The bicycle cop, open and unobstructed, has the potential to revive the lost intimacy the foot patrol officer once had with the community. Most major police departments had become fully motorized by the late 1960’s. That was a good thing for response time and efficiency, but something very important had been lost. The personal connection between the individual police officer and the community had been diminished.
In the mid 1970’s, the Baltimore Police Department purchased nine 10sp bicycles; one for each of its nine police districts. One bicycle cop from each district was chosen for a pilot program to assess the effectiveness of bicycles in the patrol function. Training consisted of each officer’s assurance that he could ride a bicycle. Accessories consisted of… well… nothing. There was no helmet or specially designed uniform. The pilot program provided the obvious conclusions.
The bicycle cop was mobile. He could move a lot faster expending less energy than an officer on foot. He could traverse over walkways and through narrow alleys where an automobile couldn’t go. However, there was one major problem. The 10sp bicycles of that time simply weren’t up to the task of surviving curbs and steps so frequently encountered in an urban environment. It would be another twenty years, before the bicycle cop would come of age in a meaningful way.
Today, you’ll see the bicycle cop professionally and appropriately attired and operating some pretty sophisticated bicycles. If you begin your police career patrolling a high crime urban area, you’ll frequently hear residents of that area calling for the return to police foot patrol. There are still a few people around who remember police officers walking beats. There’s no question that police officers walking beats is the most effective form of patrol. However, it’s far from the most efficient due to cost and geography. A single motorized officer can cover a far larger area of patrol than a foot officer.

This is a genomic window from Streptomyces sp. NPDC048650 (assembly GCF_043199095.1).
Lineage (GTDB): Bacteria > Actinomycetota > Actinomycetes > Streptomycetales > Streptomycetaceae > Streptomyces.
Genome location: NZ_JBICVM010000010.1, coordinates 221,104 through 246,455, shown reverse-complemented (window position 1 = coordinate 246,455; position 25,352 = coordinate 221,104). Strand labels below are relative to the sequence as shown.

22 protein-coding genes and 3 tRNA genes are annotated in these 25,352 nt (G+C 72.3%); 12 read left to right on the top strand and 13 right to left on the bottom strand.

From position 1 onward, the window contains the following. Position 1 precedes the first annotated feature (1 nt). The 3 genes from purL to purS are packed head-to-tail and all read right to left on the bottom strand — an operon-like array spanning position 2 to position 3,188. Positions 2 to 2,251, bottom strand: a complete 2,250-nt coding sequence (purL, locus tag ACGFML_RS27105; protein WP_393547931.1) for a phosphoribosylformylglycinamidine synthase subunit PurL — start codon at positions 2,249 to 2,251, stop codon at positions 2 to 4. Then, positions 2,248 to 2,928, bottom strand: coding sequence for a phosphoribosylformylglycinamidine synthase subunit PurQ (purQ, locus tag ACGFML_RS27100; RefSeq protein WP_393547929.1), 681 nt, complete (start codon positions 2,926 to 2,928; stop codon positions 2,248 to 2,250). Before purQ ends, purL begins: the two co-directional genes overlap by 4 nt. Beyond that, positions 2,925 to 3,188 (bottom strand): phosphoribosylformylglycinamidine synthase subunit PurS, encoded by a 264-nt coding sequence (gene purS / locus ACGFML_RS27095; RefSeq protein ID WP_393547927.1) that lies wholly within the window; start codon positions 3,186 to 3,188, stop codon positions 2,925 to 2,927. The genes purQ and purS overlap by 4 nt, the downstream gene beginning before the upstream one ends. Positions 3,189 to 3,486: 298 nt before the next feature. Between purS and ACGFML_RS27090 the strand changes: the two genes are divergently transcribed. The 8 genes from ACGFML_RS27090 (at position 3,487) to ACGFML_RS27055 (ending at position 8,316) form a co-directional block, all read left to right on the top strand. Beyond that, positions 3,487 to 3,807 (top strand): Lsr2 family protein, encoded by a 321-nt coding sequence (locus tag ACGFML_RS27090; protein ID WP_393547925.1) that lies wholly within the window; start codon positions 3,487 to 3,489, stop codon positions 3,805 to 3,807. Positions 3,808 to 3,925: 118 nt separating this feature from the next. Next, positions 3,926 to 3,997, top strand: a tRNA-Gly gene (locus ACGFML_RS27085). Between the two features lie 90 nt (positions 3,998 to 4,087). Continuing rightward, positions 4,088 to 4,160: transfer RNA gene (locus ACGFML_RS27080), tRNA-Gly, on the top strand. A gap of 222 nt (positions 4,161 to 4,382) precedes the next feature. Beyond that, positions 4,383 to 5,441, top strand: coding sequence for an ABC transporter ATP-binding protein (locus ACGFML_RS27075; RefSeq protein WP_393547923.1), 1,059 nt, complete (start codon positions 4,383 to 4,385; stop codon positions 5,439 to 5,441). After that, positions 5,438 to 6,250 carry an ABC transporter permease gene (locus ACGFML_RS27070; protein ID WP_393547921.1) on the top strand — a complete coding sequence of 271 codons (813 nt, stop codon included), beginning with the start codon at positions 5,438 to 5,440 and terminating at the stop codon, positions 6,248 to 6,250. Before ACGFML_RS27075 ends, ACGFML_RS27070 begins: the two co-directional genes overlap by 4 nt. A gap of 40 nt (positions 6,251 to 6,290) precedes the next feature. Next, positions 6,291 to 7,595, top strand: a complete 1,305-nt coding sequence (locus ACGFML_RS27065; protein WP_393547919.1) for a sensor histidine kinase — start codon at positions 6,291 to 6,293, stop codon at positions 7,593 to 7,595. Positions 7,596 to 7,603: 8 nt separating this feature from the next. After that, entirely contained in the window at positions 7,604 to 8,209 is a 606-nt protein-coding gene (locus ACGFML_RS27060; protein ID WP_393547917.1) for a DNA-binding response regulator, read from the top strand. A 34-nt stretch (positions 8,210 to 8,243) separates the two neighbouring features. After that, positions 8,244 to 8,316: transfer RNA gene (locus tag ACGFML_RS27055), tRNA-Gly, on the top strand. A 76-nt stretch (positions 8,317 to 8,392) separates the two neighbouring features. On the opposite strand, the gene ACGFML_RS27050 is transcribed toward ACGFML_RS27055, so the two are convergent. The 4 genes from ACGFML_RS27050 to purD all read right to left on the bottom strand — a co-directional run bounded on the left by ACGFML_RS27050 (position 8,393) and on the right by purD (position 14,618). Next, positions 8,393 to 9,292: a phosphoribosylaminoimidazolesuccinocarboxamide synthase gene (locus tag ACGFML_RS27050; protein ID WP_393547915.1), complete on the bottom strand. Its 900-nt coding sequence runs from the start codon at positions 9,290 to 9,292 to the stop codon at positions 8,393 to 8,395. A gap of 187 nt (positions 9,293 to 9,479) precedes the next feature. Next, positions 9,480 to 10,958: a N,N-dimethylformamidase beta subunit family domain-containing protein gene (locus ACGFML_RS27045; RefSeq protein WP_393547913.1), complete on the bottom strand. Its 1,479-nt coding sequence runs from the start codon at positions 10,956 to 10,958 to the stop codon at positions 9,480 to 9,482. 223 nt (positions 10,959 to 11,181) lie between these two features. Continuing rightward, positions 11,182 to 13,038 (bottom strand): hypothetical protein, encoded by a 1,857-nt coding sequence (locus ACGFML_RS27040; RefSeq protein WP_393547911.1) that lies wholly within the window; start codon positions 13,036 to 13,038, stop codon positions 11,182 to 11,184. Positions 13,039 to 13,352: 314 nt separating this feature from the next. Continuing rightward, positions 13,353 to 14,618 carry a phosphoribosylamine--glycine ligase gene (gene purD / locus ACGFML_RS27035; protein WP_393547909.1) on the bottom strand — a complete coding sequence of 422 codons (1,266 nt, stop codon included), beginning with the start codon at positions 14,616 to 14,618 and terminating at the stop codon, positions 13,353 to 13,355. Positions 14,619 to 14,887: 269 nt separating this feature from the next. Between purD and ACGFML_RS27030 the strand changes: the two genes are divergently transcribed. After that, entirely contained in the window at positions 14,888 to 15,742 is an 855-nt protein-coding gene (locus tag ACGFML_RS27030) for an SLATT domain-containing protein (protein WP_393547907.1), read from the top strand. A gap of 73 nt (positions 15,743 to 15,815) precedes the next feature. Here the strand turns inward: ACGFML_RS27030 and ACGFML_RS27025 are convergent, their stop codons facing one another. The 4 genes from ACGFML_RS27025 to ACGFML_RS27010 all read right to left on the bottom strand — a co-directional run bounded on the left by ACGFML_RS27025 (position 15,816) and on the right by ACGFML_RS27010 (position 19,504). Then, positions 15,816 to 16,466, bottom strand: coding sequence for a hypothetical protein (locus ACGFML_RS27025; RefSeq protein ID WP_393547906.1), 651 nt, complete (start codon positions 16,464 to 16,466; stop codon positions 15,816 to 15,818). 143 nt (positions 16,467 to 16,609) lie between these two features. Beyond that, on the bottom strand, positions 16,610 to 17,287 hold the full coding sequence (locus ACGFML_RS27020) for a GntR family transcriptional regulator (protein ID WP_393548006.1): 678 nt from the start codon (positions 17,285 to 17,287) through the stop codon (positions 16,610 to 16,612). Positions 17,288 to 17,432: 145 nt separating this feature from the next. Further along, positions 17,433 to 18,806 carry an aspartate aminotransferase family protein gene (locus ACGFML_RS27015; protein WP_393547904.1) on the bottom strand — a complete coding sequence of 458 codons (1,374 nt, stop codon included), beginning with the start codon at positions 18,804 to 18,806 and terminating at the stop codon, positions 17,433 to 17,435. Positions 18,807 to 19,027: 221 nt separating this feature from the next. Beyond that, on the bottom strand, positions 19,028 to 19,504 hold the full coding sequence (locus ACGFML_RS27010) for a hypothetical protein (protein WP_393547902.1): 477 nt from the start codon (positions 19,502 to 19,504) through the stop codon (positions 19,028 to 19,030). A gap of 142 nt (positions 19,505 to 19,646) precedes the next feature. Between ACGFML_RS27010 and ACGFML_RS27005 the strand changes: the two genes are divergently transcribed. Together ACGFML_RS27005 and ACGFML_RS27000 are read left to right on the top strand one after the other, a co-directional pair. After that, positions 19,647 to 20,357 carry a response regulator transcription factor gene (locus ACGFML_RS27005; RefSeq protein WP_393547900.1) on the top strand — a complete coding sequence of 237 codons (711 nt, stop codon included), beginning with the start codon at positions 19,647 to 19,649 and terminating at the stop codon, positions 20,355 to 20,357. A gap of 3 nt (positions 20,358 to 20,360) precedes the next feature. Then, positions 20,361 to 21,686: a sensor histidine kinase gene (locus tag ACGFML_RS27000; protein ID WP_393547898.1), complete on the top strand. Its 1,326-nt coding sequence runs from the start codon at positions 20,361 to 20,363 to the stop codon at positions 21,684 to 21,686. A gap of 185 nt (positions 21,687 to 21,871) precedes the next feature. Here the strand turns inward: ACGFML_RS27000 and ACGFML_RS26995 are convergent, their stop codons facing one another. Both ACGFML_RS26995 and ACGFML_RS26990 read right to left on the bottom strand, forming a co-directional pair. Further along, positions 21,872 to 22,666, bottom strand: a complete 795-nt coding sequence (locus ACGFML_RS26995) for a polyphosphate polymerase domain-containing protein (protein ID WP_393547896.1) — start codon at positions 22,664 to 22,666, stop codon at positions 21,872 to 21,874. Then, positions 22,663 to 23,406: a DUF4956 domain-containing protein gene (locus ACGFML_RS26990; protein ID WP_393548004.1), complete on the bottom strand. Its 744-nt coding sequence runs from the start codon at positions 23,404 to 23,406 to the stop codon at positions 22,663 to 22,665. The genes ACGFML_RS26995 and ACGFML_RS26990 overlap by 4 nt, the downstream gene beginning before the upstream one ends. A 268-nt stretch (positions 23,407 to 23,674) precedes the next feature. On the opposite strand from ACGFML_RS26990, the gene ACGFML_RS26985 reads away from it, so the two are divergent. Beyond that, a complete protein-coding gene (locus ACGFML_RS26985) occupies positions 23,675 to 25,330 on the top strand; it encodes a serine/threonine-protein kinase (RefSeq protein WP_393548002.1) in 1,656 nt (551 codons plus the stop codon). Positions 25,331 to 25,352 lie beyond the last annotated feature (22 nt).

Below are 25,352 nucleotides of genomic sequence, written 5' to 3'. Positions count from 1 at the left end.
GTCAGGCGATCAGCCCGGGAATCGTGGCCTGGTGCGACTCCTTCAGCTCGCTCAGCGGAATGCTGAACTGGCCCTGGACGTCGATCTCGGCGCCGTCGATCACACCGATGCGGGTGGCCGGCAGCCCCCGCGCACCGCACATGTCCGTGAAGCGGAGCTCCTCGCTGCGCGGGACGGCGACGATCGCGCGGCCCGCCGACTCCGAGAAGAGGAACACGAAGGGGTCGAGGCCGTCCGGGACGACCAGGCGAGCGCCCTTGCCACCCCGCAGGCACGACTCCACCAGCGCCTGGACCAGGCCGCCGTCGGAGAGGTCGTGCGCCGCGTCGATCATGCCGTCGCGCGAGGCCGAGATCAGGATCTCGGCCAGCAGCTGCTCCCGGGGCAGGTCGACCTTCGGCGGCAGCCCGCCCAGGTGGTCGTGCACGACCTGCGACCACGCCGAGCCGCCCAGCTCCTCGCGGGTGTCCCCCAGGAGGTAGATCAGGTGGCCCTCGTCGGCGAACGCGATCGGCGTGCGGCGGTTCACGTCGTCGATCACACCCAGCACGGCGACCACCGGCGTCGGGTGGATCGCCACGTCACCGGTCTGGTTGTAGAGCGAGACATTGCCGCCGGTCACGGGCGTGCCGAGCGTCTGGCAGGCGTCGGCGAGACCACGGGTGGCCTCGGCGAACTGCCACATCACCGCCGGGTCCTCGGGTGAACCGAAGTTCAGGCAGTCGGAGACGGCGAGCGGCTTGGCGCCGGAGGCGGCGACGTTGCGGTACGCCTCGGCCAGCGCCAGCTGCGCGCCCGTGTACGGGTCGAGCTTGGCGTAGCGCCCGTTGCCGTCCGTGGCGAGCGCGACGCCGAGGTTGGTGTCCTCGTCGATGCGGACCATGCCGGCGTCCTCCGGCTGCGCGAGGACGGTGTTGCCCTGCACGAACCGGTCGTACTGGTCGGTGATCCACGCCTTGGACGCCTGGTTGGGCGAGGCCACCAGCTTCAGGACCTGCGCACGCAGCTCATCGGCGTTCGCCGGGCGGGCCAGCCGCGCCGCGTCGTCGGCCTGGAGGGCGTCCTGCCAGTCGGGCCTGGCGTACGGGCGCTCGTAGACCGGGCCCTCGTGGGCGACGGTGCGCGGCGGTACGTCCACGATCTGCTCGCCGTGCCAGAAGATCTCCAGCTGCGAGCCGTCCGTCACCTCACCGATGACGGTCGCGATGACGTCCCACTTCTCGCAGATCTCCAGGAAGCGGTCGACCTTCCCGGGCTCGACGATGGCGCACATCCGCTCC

Bicycle Cop as a Perfect Median
One would think that the bicycle cop would be the perfect median between foot and motorized patrol. A bicycle cop has the mobility while possessing the same up close and personal aspect of the foot patrolman of yesteryear. While nearly every police department of any size will have a bicycle unit, few police commanders view bicycles as a significant tactical resource let alone a strategic one.
Even though cops on bicycles are obviously part of a police department’s patrol resource, these bicycle units are rarely fully integrated into the patrol functions. You’ll learn that the biggest difference between you as a patrol officer and everybody else is that you’re the only one who routinely answers calls for service. When bicycle officers are deployed to routine patrol, the deployment is usually temporary, and its primary purpose is omnipresence.